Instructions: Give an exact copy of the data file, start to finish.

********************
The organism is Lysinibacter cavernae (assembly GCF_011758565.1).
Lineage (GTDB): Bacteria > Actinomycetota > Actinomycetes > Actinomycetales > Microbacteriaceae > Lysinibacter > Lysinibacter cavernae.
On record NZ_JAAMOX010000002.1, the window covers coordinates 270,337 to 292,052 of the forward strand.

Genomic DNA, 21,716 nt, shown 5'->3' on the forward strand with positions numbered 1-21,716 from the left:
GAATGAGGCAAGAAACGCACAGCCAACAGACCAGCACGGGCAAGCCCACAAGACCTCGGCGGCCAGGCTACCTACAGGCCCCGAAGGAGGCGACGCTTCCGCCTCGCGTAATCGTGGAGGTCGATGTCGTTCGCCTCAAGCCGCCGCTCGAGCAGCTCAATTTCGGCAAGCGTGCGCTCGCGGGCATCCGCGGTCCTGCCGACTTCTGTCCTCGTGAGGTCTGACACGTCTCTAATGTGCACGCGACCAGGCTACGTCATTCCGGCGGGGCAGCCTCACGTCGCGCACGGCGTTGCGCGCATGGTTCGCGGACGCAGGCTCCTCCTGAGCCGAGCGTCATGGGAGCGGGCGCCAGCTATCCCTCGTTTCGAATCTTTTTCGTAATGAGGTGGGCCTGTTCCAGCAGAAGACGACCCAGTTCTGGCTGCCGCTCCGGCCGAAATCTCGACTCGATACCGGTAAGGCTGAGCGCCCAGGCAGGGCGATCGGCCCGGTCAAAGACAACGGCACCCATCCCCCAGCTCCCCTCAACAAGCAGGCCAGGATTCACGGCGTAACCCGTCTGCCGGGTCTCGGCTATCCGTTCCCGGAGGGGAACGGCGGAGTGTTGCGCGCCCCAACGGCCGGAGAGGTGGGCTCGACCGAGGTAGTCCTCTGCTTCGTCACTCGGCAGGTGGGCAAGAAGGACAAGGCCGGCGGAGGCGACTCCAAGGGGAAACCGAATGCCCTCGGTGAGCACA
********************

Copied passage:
The organism is Lysinibacter cavernae (assembly GCF_011758565.1).
Lineage (GTDB): Bacteria > Actinomycetota > Actinomycetes > Actinomycetales > Microbacteriaceae > Lysinibacter > Lysinibacter cavernae.
On record NZ_JAAMOX010000002.1, the window covers coordinates 270,337 to 292,052 of the forward strand.

Genomic DNA, 21,716 nt, shown 5'->3' on the forward strand with positions numbered 1-21,716 from the left:
GAATGAGGCAAGAAACGCACAGCCAACAGACCAGCACGGGCAAGCCCACAAGACCTCGGCGGCCAGGCTACCTACAGGCCCCGAAGGAGGCGACGCTTCCGCCTCGCGTAATCGTGGAGGTCGATGTCGTTCGCCTCAAGCCGCCGCTCGAGCAGCTCAATTTCGGCAAGCGTGCGCTCGCGGGCATCCGCGGTCCTGCCGACTTCTGTCCTCGTGAGGTCTGACACGTCTCTAATGTGCACGCGACCAGGCTACGTCATTCCGGCGGGGCAGCCTCACGTCGCGCACGGCGTTGCGCGCATGGTTCGCGGACGCAGGCTCCTCCTGAGCCGAGCGTCATGGGAGCGGGCGCCAGCTATCCCTCGTTTCGAATCTTTTTCGTAATGAGGTGGGCCTGTTCCAGCAGAAGACGACCCAGTTCTGGCTGCCGCTCCGGCCGAAATCTCGACTCGATACCGGTAAGGCTGAGCGCCCAGGCAGGGCGATCGGCCCGGTCAAAGACAACGGCACCCATCCCCCAGCTCCCCTCAACAAGCAGGCCAGGATTCACGGCGTAACCCGTCTGCCGGGTCTCGGCTATCCGTTCCCGGAGGGGAACGGCGGAGTGTTGCGCGCCCCAACGGCCGGAGAGGTGGGCTCGACCGAGGTAGTCCTCTGCTTCGTCACTCGGCAGGTGGGCAAGAAGGACAAGGCCGGCGGAGGCGACTCCAAGGGGAAACCGAATGCCCTCGGTGAGCACA